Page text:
Hot Money, Fast Riots
Popular revolts have toppled governments that have ruled for decades in Tunisia and Egypt. The revolts are spreading to other Arab countries and even to Iran. The chances are that the region will undergo a complete political transformation in a year or so. The affected region has over 400 million in population. Its global significance cannot be underestimated. It may be the biggest global change in two decades.
Social revolutions have complex social backgrounds. It usually involves multiple pressure points that fester for many years. The tipping point involves some trigger. In this case the rapid inflation, especially food inflation, in the second half of 2010 was the trigger.
The developed economies suffer from high indebtedness. Their central banks seem to adopt very loose monetary policy to reduce the debt burden. This force is likely to continue for years to come. Inflation in the world will likely remain high.
A large share of the global population, including low income groups in the developed economies, have not benefited from globalization but are suffering from inflation. Their reaction will put global stability in jeopardy. The major central banks may change their attitude toward loose money only when the riots happen in their own countries.
Food and Energy Price Surge
In both Tunis and Cairo, it was loose money that triggered the riots. The FAO food price index rose by 41 percent in 2010. I am sure that many clever analysts would argue that there is no relationship between the Fed's loose money and food prices. The food and energy prices began to surge right after the Fed began to talk about QE2. It is too much of a coincidence to explain away.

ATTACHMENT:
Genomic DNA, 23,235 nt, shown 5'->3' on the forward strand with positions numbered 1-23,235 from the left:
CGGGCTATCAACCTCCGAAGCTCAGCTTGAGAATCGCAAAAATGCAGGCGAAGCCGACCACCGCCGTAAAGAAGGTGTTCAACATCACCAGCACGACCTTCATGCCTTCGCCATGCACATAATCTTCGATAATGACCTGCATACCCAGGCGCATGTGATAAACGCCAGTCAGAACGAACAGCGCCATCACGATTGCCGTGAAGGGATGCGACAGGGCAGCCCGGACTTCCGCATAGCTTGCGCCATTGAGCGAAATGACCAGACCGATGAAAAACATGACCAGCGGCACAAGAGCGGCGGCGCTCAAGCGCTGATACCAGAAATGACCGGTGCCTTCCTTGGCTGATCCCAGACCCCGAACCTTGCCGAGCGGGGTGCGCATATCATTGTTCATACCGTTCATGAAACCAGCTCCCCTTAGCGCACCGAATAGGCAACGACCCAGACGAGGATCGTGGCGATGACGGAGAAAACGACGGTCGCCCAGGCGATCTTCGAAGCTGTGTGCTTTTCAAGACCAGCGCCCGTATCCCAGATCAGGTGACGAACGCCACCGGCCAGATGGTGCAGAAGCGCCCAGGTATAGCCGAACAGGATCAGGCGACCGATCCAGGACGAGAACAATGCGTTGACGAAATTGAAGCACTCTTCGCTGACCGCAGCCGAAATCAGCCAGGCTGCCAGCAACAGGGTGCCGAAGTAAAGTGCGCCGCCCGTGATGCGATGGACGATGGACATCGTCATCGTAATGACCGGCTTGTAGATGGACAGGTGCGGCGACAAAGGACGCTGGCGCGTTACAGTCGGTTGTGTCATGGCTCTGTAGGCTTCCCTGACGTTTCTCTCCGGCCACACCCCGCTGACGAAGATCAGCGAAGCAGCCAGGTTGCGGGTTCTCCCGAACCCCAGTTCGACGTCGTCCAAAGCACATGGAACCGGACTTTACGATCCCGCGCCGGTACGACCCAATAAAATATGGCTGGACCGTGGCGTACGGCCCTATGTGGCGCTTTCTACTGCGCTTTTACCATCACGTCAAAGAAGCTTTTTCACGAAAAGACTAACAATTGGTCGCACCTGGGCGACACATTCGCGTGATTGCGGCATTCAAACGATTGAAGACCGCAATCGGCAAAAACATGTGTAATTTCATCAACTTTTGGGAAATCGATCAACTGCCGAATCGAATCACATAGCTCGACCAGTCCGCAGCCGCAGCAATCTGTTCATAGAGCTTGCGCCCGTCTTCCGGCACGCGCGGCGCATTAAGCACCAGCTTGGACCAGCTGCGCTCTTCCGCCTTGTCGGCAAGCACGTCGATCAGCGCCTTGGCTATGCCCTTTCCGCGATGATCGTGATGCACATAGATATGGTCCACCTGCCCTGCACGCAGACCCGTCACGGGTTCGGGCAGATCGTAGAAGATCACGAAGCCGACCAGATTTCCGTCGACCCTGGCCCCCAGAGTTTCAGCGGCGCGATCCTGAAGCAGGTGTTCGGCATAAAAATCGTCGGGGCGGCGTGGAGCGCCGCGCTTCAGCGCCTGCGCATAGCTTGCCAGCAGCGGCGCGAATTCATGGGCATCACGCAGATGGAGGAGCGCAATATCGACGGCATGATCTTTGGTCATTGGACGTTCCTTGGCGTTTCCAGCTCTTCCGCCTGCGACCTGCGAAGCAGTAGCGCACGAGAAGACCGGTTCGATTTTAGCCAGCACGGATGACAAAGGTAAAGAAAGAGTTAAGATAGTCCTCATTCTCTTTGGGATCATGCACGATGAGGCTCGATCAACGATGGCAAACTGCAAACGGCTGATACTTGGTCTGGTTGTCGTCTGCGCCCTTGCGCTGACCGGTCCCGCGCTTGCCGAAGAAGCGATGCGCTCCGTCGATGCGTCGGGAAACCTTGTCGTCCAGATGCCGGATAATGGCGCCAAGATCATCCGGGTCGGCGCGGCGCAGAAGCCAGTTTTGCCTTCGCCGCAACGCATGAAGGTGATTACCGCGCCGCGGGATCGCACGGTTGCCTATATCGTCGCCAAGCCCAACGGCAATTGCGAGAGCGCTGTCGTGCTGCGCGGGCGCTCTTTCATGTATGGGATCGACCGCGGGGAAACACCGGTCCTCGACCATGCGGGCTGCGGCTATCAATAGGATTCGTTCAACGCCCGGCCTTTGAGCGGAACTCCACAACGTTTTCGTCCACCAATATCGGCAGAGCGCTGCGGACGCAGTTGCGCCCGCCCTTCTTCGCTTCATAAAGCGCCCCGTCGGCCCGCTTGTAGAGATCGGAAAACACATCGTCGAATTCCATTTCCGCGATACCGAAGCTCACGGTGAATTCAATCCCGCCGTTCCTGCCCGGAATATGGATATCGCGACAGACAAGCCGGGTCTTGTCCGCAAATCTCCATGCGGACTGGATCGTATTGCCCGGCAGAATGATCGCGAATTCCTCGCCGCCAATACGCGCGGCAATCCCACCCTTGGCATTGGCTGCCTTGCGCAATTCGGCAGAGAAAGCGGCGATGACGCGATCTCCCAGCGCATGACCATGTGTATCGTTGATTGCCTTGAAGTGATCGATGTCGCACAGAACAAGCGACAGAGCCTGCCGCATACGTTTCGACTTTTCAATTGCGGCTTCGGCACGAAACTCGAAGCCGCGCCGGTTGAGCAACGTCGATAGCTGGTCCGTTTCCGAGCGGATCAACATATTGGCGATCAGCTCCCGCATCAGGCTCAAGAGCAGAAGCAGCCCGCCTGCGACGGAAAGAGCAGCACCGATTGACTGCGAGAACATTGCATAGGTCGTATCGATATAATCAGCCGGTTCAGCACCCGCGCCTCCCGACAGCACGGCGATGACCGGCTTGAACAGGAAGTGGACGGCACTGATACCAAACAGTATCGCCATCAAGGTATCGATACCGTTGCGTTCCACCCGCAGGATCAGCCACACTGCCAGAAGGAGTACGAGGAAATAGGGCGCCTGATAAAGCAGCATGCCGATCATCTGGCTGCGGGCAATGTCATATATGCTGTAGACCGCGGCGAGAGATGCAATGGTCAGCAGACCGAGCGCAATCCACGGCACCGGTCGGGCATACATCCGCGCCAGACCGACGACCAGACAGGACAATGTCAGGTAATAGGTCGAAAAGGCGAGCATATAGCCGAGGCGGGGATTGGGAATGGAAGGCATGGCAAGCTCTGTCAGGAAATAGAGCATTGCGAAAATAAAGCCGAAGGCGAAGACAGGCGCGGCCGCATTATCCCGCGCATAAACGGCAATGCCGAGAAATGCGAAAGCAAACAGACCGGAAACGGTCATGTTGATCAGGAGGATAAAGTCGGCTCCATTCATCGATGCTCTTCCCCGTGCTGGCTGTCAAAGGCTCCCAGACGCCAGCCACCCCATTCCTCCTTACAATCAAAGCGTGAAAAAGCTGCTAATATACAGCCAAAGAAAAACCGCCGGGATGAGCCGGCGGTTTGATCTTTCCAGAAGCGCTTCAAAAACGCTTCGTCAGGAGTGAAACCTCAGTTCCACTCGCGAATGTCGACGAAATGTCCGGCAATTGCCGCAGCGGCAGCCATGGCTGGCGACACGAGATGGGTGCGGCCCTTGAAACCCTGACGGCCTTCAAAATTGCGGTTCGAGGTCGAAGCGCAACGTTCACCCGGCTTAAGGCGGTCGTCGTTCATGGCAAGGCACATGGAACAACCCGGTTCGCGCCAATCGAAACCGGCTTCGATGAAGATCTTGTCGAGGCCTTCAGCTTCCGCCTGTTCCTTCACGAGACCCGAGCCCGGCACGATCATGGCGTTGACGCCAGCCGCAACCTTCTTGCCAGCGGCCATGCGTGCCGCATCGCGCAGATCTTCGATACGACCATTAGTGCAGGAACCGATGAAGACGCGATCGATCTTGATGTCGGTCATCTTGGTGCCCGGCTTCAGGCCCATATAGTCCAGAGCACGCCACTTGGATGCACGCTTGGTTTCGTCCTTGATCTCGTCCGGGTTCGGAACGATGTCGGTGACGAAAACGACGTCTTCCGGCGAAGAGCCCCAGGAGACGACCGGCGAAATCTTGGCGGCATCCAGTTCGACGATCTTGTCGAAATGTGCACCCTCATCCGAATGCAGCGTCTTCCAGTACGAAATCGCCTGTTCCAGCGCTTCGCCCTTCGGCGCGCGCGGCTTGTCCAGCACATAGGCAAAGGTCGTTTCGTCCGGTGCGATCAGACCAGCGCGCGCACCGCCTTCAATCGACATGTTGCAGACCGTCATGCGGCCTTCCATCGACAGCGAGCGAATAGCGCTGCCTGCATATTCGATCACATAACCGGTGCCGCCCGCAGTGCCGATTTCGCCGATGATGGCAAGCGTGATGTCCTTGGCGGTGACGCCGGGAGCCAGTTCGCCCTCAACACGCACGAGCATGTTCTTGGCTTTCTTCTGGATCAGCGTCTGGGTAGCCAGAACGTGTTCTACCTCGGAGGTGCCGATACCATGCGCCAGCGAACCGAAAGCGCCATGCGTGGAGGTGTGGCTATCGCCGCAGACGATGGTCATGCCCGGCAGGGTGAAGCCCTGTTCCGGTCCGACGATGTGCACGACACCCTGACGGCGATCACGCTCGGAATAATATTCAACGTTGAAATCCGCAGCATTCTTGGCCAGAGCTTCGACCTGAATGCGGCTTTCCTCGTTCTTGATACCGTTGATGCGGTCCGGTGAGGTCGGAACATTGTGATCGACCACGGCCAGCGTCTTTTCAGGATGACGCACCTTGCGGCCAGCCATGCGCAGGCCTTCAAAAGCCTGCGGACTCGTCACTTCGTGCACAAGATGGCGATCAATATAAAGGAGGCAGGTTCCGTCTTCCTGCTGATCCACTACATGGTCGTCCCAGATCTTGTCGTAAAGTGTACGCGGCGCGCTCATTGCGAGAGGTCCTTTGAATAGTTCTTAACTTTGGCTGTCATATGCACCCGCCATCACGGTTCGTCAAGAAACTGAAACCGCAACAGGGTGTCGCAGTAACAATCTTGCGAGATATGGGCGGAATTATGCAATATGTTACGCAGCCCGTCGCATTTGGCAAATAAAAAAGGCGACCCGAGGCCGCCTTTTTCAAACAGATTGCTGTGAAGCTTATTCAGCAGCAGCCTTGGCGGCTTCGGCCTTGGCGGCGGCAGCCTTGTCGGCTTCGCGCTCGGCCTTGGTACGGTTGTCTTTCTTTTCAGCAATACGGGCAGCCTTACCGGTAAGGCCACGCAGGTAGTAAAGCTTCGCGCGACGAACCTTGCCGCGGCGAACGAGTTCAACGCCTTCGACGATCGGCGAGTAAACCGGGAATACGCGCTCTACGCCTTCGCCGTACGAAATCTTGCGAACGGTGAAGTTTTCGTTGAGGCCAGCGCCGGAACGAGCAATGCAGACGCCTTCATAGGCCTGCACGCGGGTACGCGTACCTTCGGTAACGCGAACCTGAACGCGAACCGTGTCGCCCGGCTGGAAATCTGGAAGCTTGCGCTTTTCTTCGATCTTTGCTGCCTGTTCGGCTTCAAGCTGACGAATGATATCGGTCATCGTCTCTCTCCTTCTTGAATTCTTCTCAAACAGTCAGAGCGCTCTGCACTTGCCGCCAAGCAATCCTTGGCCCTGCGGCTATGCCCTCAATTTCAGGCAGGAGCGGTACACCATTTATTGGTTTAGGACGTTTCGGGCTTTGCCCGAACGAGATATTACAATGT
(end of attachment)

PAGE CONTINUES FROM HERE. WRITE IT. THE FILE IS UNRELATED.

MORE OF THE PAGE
Inflation is redistributive, usually unfairly. First, low income people tend not to have debt, because they are usually not qualified to borrow from banks. When inflation surges, as it is happening now, their bank deposits erode in real value. Where do their losses go? The people who have debt and real assets like property speculators gain the same amount. Inflation essentially robs the poor and gives to the rich.
Second, low income people tend to have insecure jobs and cannot bargain wages up along with inflation, especially when inflation surges like now. The reduced purchasing power for their wages pushes them into an unsustainable situation. They simply cannot make ends meet.
Forty percent of Egypt's population lives on less than US$ 2 per day. The unemployment rate is nearly 10 percent. When food and oil prices rise by over one third, one can imagine why people were pushed into revolt.
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